NAGOYA – A 71-year-old plaintiff representative Thursday demanded that NHK stop using foreign loanwords at the start of a damages suit against the broadcaster before the Nagoya District Court.
NHK admitted employing common non-Japanese words, particularly popular English terms, including “risuku” (risk) and “kea” (care), in programs and has one TV program titled “Spo-tsu Purasu” (“Sports Plus”).
But NHK denied it uses loanwords excessively, asking the court’s three-judge panel to reject the ¥1.4 million damages suit filed by Hoji Takahashi, a resident of Kani, Gifu Prefecture, who represents a group called Nihongo wo Taisetsunisuru Kai, which roughly translates as Society that Appreciates the Japanese Language.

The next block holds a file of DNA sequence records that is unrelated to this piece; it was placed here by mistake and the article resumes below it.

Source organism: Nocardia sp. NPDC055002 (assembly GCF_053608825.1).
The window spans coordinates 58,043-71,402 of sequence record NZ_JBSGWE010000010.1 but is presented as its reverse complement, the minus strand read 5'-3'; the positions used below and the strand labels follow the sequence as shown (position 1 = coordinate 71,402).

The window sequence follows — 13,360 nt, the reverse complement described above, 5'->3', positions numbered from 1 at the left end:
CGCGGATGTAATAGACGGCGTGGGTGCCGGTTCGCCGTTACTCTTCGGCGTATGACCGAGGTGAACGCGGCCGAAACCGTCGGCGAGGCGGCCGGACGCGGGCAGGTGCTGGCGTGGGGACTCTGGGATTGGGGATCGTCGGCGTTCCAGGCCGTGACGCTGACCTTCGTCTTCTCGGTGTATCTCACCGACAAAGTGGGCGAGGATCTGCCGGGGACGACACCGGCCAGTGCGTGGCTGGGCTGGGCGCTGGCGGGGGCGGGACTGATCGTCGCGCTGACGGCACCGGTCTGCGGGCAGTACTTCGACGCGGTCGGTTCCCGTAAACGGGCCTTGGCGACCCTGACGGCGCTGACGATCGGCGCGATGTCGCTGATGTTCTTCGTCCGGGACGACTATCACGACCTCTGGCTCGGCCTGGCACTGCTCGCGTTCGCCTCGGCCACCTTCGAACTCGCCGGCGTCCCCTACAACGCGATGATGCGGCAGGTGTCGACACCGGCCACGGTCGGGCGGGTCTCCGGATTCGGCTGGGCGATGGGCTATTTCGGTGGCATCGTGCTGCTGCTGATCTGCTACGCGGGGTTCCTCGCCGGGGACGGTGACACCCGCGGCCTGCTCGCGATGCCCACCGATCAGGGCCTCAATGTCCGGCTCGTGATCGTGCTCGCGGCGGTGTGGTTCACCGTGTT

Takahashi questioned why NHK uses loanwords that must be translated into Japanese, urging the broadcaster to use Japanese terms, even though, for example, “sports” has no direct Japanese equivalent, except possibly “undo” (movement).
NHK’s lawyers argued that the broadcaster did not infringe on the plaintiff’s rights even if he felt disgusted by the programs.
Takahashi, who is seeking ¥1.41 million in damages from NHK because district courts handle damages claims of more than ¥1.4 million under the Code of Civil Procedure, claims he suffered psychological damage due to NHK’s excessive use of foreign loanwords that he does not understand.